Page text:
duty at the Irishman's to keep out a strong and efficient line of pickets extending across the island from gulf to bay, and will caution them to be at all time watchful and vigilant and guarding against the approach of the enemy.
Your will further instruct him to allow no one to pass out the lines except upon papers properly approved by the corps or division commanders, and to send to these headquarters all parties, whether citizens or deserters from the enemy, who may present themselves at the lines for admission. Inclosed I send you countersigns for one week, which you will please forward to Colonel G. W. K. Bailey.
I am, sir, very respectfully, your obedient servant,
NASHVILLE, TENN., March 15, 1864-5.30 p. m.
Move your force in full co-operation with General N. P. Banks' attack on Shreveport. A mere demonstration will not be sufficient. Now that a large force has gone up Red River it is necessary that Shreveport and the Red River should come into our possession.
U. S. GRANT,
LITTLE ROCK, March 15, 1864.
Lieutenant Colonel G. M. WAUGH,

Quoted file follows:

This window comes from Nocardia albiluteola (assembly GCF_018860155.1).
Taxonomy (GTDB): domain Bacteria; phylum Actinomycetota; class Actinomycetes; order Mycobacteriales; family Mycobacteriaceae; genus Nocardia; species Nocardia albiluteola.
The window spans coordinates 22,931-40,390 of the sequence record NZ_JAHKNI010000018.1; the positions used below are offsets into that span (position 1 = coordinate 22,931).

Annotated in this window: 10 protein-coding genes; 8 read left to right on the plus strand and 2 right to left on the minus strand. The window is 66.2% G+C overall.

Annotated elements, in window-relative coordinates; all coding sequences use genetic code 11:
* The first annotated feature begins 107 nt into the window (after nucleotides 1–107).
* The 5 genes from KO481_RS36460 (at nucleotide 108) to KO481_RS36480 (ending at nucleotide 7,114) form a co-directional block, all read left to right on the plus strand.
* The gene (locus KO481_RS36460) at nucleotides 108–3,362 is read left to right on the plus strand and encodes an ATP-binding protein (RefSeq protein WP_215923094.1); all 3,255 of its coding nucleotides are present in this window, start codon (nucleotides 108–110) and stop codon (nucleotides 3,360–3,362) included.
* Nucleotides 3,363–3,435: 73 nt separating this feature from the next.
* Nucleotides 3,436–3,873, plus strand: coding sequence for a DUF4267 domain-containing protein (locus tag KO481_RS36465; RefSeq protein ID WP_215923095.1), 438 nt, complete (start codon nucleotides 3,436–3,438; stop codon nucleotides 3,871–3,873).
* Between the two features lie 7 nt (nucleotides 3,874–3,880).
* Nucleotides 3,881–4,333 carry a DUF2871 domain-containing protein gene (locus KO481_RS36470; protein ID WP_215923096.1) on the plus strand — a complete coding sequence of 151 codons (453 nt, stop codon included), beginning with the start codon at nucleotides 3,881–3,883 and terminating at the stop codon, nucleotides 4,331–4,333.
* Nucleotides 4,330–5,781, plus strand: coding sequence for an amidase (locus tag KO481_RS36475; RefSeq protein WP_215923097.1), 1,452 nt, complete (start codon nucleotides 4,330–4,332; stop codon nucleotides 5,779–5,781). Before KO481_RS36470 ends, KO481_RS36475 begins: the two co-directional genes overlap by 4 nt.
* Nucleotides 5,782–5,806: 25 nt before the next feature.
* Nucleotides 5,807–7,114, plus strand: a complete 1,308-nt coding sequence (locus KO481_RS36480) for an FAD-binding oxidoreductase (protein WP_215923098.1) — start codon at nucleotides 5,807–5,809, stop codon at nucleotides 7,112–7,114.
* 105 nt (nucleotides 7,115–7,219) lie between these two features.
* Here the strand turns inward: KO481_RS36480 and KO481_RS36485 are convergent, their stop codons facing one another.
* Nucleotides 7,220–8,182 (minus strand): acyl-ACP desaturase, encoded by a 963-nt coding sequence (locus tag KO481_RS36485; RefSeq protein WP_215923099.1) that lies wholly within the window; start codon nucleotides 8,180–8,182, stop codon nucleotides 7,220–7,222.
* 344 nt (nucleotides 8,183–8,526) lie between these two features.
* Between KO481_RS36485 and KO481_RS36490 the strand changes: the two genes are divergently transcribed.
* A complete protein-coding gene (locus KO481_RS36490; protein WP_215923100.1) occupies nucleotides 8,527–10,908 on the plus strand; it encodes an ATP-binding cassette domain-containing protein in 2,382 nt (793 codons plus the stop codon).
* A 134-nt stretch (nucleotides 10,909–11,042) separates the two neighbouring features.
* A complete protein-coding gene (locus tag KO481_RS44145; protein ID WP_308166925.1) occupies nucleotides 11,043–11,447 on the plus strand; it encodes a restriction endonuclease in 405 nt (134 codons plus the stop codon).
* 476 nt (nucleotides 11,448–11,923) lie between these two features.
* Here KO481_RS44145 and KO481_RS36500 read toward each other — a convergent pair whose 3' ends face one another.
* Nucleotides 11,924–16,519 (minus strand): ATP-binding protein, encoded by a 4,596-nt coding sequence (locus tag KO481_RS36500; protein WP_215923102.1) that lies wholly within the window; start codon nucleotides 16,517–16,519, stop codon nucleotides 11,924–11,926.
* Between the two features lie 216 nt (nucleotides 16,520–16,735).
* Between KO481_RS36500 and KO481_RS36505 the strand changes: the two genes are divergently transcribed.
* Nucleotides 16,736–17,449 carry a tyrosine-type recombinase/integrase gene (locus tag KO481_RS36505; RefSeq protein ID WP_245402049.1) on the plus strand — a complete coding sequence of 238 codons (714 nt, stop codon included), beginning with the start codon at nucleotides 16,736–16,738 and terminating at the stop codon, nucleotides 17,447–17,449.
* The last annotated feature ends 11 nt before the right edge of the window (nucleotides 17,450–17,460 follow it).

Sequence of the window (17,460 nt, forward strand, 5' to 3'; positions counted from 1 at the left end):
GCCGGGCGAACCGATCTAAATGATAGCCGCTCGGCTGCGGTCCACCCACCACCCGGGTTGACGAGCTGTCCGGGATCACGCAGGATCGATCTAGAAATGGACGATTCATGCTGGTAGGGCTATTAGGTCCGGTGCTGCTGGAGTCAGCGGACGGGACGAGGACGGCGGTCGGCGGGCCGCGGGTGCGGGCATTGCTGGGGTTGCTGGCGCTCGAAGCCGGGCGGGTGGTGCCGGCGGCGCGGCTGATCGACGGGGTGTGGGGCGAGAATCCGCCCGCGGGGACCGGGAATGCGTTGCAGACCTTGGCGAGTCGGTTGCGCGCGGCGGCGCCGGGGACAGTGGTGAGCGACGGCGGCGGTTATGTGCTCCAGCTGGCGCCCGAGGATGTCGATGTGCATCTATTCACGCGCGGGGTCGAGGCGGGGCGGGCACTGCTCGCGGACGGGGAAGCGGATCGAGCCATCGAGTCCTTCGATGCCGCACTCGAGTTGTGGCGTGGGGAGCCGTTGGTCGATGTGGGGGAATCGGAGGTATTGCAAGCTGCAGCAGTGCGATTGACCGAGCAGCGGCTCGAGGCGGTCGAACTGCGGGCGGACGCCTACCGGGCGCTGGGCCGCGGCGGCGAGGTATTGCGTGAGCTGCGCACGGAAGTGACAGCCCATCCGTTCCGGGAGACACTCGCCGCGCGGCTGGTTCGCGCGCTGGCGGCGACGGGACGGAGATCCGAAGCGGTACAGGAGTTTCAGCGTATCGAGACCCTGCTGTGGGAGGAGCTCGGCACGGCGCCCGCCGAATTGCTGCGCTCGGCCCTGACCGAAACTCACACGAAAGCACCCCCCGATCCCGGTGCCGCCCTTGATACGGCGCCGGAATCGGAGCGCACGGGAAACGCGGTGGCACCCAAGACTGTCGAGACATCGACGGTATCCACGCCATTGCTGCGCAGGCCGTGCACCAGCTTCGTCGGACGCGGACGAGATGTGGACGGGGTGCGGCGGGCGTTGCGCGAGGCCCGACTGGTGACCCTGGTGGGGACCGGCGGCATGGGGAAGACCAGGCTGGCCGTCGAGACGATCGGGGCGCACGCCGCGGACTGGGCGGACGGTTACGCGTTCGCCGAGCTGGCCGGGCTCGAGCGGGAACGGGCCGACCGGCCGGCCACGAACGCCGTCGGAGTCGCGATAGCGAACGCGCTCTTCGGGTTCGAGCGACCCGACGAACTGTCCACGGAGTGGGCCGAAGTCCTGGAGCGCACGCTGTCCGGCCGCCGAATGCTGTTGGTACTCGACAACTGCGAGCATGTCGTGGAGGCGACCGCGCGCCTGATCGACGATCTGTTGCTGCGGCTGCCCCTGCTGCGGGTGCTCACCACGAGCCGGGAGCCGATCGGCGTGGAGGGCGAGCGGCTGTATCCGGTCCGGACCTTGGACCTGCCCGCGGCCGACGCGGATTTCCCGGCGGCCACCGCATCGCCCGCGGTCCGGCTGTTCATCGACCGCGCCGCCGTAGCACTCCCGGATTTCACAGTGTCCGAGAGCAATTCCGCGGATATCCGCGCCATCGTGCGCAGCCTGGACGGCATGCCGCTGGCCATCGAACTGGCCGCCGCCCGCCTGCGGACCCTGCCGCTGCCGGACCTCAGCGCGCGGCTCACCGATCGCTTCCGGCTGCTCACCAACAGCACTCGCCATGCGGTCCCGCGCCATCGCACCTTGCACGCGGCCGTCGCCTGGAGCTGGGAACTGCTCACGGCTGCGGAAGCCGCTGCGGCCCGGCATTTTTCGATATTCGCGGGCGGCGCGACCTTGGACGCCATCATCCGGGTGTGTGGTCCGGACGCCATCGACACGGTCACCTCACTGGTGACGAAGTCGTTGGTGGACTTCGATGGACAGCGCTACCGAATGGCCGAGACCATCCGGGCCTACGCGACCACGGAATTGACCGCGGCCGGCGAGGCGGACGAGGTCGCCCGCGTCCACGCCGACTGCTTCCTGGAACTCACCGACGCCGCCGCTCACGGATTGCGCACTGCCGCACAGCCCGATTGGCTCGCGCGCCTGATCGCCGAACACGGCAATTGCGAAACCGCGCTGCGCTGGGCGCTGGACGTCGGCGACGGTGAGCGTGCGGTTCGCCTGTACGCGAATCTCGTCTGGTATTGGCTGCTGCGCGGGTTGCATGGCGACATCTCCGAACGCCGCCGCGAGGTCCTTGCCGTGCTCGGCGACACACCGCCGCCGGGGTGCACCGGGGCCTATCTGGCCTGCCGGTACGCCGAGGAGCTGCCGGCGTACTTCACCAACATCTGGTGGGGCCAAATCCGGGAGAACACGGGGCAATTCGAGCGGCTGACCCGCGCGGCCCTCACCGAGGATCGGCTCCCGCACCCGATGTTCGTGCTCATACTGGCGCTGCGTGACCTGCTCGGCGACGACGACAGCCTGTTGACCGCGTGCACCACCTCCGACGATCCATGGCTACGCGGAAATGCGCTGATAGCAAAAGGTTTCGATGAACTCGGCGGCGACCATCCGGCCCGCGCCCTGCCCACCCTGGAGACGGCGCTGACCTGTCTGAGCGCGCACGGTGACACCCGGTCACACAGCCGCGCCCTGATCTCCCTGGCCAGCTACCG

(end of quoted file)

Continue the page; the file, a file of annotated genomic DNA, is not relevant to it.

The major-general commanding directs you make the country infested with guerrillas and those who are aiding them uninhabitable as soon as practicable.
W. D. GREEN,
HDQRS. DISTRICT OF NORTHEASTERN ARKANSAS,
Batesville, Ark., March 15, 1864.
Colonel WILLIAM D. WOOD,
Commanding Eleventh Regiment Missouri Cavalry, Batesville, Ark.:
COLONEL: The following instructions will be carefully followed by the expedition sent out from your command and ordered to cross White River to-morrow morning at daylight: The expedition will be divided into two parties of 100 each immediately after crossing. One party will proceed down the south and west sides of White River, through Oil Trough Bottorm, Grand Glaize, and strike Little Red River at West Point; the other will proceed through Fairview to the same point, where a junction will be made; the whole party will then move up the north side of Little Red River to Clinton, in Van Buren County, thence to Locust Grove, Richwoods, Sylamore, and down the bottoms of White River to Batesville, along the south and west side of White River, unless they can find means of crossing the river at Sylamore, which, if possible, they will endeavor to do, and in that event they will return to this station by the way of Lunenburg and Lafferty's Creek.